The Good and Ugly Kinds of Learning Perfectionism
- Written byDonovan Nagel
- Read time5 mins
Rest assured that while the media’s causing hysteria over North Korea at the moment, people here in South Korea don’t seem to be worried at all. 🙂
First of all, sorry for the lack of frequent updates lately.
Working full-time here in Korea has given me lots of fantastic exposure to the language and helped me make good, native speaker friends but it’s also been demanding enough to mean that I’ve had to carefully ration the free time that I get.
My language and fitness targets have been my absolute priority this year, and since the weather’s warmer now I’ve been intentionally spending less time at home and more time out speaking with the Korean locals every chance I get.
I’ve reached the 6 month mark with the Korean language and I’m definitely at a clear intermediate level now which means that spontaneous, fruitful encounters and new friendships have started to become a real regular occurrence, opening up lots of new doors that I previously didn’t have.
My experience with Koreans (particularly in the smaller town that I live in) has shown me that many people here tend to be quite shy about talking to foreigners which I think has a lot to do with them lacking confidence in their own English skills more than anything else. It’s also true that approaching strangers for friendship is rare in Korean culture.
Some East Asian countries can be a tough nut to crack in terms of meeting new people without introduction but it’s definitely doable and very rewarding in the end.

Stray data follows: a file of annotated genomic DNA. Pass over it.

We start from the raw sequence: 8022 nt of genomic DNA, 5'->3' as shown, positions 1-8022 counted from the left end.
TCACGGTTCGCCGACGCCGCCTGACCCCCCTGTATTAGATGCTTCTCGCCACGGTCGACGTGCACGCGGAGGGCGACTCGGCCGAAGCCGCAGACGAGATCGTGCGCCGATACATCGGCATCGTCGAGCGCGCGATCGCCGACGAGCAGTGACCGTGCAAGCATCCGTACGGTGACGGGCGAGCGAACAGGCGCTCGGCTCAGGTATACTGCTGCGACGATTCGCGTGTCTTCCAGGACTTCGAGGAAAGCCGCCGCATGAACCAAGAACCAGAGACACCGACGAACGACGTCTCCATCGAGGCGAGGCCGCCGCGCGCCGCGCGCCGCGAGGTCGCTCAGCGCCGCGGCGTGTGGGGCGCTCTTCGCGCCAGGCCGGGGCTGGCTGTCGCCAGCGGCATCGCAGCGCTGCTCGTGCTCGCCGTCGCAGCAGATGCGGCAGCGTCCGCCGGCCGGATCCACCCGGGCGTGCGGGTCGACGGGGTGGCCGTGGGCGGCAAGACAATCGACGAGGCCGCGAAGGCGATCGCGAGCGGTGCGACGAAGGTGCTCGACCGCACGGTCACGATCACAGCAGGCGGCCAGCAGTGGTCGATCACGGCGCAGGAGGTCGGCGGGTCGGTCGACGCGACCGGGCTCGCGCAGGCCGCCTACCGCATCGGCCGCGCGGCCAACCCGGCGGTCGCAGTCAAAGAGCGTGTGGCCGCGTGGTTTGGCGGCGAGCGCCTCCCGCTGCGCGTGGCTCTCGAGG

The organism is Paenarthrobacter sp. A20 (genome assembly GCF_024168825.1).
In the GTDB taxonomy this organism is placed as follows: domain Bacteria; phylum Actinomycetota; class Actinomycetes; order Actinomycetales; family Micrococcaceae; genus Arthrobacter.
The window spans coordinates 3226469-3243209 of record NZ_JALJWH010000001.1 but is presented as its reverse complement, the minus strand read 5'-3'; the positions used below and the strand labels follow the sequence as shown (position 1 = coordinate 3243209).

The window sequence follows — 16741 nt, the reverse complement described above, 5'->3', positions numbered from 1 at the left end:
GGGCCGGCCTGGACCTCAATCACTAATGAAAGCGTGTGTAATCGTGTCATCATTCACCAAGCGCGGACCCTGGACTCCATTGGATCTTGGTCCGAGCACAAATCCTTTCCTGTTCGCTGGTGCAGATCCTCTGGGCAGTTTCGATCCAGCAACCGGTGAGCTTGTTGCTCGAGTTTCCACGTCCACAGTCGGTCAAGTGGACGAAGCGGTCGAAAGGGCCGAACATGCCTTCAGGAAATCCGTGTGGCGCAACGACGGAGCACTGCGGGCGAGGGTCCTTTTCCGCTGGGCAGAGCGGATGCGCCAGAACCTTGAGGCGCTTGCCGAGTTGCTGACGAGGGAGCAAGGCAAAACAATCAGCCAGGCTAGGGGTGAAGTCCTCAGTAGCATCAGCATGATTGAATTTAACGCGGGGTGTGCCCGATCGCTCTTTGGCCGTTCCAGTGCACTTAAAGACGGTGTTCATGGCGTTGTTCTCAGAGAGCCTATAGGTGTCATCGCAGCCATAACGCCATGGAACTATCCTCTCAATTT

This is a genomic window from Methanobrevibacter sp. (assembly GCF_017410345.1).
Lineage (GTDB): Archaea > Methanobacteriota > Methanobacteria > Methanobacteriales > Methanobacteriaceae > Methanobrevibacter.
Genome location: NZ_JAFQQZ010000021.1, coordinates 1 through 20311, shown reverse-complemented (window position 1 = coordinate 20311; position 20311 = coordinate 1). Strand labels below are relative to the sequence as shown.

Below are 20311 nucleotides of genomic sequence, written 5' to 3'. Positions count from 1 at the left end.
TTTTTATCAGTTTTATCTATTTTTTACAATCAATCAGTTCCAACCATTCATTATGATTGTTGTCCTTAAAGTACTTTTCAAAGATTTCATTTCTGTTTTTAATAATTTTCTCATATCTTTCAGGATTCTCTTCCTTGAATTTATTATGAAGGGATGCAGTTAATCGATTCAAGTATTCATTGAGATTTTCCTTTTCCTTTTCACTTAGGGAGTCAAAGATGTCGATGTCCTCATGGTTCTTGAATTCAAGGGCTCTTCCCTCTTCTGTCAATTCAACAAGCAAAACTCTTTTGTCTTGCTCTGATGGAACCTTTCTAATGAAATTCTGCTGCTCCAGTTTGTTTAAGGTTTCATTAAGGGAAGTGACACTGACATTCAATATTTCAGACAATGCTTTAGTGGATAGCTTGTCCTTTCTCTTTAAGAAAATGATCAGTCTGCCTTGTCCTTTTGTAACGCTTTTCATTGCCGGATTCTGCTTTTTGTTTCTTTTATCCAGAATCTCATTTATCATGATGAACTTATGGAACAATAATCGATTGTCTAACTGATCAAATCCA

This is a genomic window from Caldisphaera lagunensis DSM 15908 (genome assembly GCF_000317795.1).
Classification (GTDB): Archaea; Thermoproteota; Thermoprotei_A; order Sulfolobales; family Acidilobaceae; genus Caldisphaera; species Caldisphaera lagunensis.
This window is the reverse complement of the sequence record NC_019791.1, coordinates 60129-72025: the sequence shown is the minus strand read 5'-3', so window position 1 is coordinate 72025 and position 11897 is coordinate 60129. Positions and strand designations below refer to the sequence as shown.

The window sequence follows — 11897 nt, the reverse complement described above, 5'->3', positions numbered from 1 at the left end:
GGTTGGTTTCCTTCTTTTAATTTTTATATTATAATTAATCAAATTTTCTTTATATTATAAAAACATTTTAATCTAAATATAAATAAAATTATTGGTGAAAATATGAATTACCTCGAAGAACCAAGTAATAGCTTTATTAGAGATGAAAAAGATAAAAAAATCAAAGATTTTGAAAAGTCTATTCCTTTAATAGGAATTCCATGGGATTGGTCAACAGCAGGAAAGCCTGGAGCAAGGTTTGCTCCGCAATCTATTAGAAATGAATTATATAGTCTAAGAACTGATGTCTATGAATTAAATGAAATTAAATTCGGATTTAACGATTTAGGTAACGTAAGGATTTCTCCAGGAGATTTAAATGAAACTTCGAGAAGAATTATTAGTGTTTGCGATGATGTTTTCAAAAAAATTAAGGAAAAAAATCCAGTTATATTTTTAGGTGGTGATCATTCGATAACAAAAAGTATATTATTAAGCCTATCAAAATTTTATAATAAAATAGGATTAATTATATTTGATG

This has been challenging but being the stubborn social risk-taker that I am, it’s a hurdle that I haven’t backed down from. 🙂
I’m also well aware that it’s been 3 months since I uploaded a progress video so I’ll do that and put some recorded chats with friends on my YouTube channel as well for anyone curious in tracking where I’m at.
The snowball effect
The more you comprehend, the more your chances are of learning passively.
Elementary learners often experience the frustration of being around native speakers having a conversation and only being able to pick out a couple of words here and there.
Most of what they hear is meaningless babble.
You simply cannot learn from incomprehensible noise and this is why passive listening as a beginner is pointless. Even though it’s good to get familiar with the sounds of the language, it’s not an effective use of your time.
But what I’ve noticed time and time again – especially this time with Korean – is that when you reach an intermediate level, you really do begin to notice the details of everything that’s going on around you.
Every time you’re in a conversation or within earshot of one at this level, you continually spot patterns, words and expressions that you previously couldn’t notice.
Although this requires you to have good attention to detail, a lot of it also happens effortlessly and unintentionally.
Comprehensible input, whether through reading or listening, is key to learning quickly and effectively, and as an intermediate learner begins to understand much larger amounts of what’s going on around him or her, the input that was previously useless suddenly gains new value.
Stuff that was totally alien a short while ago becomes meaningful – almost as if it happens overnight.
I think of it as a snowball that’s picking up speed and getting larger the further along it gets.